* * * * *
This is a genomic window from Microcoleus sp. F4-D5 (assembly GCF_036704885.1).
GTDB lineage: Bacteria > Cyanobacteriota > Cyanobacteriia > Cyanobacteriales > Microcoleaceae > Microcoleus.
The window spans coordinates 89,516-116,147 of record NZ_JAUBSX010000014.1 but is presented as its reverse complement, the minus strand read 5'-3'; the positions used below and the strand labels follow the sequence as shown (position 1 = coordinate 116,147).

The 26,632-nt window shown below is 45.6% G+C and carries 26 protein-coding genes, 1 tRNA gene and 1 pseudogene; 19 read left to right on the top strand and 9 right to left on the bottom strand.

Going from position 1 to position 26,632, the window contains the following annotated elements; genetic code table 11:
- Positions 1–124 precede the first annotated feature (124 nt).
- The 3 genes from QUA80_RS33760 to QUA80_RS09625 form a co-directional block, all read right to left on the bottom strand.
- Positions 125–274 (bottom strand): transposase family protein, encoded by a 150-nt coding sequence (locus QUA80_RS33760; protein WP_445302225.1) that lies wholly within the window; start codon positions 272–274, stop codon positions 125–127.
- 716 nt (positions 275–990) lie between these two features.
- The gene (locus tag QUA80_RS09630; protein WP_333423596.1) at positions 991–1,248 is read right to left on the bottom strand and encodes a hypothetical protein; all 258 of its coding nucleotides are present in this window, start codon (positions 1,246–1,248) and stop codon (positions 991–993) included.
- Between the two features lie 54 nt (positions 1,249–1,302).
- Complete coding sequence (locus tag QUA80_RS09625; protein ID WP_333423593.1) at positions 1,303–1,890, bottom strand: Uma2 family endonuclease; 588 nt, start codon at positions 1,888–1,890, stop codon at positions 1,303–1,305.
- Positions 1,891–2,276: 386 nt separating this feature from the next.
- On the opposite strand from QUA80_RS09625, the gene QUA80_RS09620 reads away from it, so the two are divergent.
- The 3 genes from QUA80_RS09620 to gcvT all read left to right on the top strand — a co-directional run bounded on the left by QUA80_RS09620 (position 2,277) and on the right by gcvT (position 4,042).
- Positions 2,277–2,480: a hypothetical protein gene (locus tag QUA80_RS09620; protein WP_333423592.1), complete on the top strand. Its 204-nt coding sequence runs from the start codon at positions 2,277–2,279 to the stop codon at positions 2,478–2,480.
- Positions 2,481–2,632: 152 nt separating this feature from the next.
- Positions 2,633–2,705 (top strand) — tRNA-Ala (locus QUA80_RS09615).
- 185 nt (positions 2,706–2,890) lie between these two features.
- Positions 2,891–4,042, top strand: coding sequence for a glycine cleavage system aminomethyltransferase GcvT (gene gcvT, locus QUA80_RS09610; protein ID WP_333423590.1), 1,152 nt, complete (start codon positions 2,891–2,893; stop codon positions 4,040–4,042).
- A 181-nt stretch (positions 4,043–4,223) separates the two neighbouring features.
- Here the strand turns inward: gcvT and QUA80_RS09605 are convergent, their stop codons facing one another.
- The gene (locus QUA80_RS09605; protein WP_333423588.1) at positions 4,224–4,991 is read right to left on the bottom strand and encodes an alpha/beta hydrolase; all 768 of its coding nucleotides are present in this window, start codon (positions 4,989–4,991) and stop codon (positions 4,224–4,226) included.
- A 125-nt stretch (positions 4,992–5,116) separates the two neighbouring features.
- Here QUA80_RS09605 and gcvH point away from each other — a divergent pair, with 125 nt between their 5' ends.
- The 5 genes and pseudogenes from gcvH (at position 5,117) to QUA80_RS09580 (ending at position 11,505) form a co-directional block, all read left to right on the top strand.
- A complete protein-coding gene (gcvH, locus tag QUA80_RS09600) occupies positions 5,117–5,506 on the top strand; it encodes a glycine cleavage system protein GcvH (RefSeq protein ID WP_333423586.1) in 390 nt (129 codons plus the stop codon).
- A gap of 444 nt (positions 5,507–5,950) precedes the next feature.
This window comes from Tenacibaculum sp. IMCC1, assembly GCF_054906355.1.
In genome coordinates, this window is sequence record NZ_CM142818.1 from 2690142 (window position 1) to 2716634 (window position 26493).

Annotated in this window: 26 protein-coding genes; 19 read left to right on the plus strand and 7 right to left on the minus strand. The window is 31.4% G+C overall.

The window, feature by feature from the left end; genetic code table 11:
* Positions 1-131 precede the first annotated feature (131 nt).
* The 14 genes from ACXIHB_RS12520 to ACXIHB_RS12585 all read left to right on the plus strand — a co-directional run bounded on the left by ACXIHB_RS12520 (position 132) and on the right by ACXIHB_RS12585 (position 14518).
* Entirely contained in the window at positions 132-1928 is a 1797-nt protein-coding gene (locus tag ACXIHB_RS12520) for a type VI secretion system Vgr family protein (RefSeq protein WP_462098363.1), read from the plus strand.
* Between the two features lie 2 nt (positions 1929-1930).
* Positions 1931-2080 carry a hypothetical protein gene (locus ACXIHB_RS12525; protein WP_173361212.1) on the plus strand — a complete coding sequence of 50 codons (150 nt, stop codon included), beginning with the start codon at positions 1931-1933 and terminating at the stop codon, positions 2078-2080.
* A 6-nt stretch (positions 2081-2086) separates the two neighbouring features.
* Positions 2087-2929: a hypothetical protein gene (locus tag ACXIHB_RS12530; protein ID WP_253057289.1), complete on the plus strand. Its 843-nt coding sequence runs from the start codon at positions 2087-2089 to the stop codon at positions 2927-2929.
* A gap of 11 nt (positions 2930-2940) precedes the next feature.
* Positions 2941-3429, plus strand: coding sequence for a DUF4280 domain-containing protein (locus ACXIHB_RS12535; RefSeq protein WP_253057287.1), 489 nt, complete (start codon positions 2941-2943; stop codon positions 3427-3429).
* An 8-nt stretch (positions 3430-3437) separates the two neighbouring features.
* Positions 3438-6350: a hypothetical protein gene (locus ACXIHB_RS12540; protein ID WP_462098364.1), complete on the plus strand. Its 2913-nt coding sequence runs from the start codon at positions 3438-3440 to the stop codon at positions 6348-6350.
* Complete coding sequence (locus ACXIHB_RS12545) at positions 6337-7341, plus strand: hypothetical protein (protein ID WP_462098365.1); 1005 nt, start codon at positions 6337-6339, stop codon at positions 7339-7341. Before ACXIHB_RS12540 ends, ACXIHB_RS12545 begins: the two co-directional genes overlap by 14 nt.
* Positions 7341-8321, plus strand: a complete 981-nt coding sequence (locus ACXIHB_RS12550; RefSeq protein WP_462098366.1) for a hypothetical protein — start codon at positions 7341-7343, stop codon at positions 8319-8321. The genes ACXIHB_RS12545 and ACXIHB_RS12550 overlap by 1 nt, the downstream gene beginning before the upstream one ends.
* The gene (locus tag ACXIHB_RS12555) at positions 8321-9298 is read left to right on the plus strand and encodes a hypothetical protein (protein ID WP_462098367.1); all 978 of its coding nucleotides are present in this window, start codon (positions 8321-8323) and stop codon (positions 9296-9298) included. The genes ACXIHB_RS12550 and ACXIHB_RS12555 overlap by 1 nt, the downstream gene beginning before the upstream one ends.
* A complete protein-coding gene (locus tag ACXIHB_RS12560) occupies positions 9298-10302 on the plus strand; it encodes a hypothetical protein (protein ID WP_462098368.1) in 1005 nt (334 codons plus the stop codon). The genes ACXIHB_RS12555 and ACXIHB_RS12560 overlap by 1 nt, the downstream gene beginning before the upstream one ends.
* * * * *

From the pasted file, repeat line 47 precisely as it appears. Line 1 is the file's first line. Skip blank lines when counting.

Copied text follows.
* A complete protein-coding gene (locus tag ACXIHB_RS12560) occupies positions 9298-10302 on the plus strand; it encodes a hypothetical protein (protein ID WP_462098368.1) in 1005 nt (334 codons plus the stop codon). The genes ACXIHB_RS12555 and ACXIHB_RS12560 overlap by 1 nt, the downstream gene beginning before the upstream one ends.